Nearly two-thirds of Hindus (64%) say it is very important to be Hindu to be “truly” Indian. Most Hindus (59%) also link Indian identity with being able to speak Hindi – one of the dozens of languages that are widely spoken in India. These findings are perhaps one of the most interesting conclusions drawn in a survey conducted by Pew Research Center, a Washington-based “nonpartisan fact tank”.
The survey titled, “Religion in India: Tolerance and Segregation” was conducted in late 2019 and early 2020 before the commencement of the Covid-19 pandemic, and thirty thousand adults were interviewed face to face for the purpose of this survey.
It attempted to outline religious differences among the various religious groups co-existing in India and discuss how they viewed ideas of tolerance, segregation, and secularism.
While the survey also questioned the adults on their belief in ideas of karma, the mystical tradition of Sufism and the importance they attach to the Ganges, the compelling parts of the survey discuss how tolerance takes precedence over the active engagement demands of the intermingling of religions.
The survey noted that one in three Hindus who linked their national identity with their religion voted for the Bharatiya Janata Party in the 2019 elections. These views were found to be more common in Central and Northern India with roughly half of the voters attesting to religion and patriotism being one and the same, compared with just five percent in the South.
When the survey respondents were asked about intermarriage, eighty-three percent of Hindu BJP voters strongly believed in preventing Hindu women from marrying outside of the fold. From demarcating their religion with that of others; sixty-seven percent of Hindus are keen on preventing marriages of Hindu women with men of other religions and sixty-five percent of them apply the same view when it comes to Hindu men marrying outside of the fold. Of the Muslims interviewed in the survey, similar views were unearthed with eighty percent of them wanting to regulate the marriages of Muslim women as well.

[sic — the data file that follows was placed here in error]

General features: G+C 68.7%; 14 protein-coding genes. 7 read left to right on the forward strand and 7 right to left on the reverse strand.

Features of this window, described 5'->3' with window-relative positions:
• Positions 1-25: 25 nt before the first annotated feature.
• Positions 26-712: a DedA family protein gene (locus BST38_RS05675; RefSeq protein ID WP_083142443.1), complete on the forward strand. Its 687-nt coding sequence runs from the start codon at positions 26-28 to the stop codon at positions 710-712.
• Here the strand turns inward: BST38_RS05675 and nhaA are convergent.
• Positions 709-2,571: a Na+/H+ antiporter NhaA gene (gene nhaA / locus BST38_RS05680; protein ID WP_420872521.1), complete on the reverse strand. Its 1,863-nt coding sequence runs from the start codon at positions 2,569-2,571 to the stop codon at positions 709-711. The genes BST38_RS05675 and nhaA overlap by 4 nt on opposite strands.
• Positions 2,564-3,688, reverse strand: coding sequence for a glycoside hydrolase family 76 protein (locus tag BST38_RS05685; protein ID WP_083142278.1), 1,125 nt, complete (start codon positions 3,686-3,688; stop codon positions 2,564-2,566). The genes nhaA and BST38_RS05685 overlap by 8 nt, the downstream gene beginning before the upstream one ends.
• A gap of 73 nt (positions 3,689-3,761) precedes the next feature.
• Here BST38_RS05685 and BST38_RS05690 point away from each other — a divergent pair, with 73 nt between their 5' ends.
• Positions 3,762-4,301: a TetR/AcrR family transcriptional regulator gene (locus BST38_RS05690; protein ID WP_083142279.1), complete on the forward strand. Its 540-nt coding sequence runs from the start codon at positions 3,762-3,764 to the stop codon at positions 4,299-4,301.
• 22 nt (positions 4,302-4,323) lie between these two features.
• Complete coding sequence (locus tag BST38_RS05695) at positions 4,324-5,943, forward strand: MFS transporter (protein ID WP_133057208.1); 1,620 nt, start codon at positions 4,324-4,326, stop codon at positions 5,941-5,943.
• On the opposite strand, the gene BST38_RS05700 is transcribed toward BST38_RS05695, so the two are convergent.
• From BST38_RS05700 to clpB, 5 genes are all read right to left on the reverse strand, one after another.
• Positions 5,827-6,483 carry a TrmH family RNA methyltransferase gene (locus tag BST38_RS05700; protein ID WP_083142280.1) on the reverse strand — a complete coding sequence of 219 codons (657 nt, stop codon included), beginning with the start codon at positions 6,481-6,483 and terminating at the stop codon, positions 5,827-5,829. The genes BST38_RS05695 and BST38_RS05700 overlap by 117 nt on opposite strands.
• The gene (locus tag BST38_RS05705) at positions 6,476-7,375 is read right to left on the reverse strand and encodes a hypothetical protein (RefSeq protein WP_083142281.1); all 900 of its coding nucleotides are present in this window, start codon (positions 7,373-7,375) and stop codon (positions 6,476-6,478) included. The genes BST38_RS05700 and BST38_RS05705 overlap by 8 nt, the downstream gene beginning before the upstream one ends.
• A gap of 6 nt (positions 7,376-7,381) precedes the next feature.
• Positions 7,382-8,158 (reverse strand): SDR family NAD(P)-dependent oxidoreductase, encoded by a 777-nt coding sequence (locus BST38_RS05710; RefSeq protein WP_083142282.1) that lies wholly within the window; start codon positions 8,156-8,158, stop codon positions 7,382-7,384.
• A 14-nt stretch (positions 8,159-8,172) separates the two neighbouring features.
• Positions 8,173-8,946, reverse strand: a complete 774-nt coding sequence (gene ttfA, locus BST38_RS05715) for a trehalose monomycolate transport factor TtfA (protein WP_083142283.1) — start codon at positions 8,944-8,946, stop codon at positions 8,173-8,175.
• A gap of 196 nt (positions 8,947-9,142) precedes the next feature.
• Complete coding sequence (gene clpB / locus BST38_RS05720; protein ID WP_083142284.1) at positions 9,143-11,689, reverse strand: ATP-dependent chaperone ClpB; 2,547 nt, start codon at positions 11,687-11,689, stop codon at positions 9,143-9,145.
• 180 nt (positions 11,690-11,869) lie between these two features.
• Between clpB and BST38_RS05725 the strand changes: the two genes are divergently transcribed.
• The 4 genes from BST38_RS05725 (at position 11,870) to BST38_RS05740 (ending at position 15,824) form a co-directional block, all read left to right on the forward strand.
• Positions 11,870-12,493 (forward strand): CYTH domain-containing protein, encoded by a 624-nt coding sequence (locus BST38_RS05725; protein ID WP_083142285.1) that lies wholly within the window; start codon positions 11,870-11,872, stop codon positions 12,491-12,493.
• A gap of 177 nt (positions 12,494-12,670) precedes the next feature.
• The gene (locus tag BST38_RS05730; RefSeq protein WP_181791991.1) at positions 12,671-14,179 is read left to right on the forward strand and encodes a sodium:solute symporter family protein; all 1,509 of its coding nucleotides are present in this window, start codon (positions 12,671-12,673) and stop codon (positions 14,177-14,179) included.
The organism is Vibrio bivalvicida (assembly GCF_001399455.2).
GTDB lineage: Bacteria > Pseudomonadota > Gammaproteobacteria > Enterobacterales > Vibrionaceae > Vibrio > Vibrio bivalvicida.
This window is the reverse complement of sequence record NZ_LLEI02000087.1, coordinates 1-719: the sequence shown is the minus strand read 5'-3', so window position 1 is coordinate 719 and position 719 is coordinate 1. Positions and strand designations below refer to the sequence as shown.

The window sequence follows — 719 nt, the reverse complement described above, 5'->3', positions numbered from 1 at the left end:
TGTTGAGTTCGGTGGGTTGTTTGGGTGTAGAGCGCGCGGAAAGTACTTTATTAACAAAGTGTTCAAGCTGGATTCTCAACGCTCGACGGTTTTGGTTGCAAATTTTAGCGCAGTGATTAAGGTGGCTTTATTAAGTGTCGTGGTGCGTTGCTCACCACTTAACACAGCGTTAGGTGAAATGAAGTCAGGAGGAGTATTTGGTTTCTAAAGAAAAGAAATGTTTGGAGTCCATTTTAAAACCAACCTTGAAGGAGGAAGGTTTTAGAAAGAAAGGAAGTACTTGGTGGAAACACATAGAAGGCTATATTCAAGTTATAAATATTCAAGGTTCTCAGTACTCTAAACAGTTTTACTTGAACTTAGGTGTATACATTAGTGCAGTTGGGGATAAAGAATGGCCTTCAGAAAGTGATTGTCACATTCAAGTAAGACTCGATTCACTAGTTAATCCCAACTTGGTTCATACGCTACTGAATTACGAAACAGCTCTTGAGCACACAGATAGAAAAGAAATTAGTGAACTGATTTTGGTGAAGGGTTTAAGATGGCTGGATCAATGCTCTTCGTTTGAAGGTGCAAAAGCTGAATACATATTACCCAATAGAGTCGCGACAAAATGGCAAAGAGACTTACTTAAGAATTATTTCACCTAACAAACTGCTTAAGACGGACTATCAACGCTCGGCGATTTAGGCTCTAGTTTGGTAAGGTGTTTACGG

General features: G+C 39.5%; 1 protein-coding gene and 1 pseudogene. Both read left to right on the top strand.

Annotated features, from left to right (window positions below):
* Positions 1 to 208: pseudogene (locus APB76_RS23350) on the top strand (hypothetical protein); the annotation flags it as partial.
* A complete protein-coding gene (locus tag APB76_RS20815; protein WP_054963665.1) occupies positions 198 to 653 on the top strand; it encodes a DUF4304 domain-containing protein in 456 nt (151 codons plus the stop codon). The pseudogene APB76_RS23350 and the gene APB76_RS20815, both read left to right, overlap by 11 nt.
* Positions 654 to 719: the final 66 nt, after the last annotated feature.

The ironic findings of the survey are two-thirds of the Hindu BJP voters demographic were the ones who firmly believed that religious diversity benefits India and is of huge relevance. The remaining one-third of Hindus seemed to view religious diversity with ambivalence.
Another worthwhile finding of the survey was that despite the Sikh riots in 1984, only nineteen percent of Sikhs were willing to vote for the Bharatiya Janata Party despite the compensation offered by the party for the violence. Interestingly, thirty-three percent of Sikhs noted that they preferred the Indian National Congress to the Bharatiya Janata Party in the current political climate.
“This finding suggests that for many Hindus, there is no contradiction between valuing religious diversity (at least in principle) and feeling that Hindus are somehow more authentically Indian than fellow citizens who follow other religions,” the survey reads.
The details of the survey can be found here.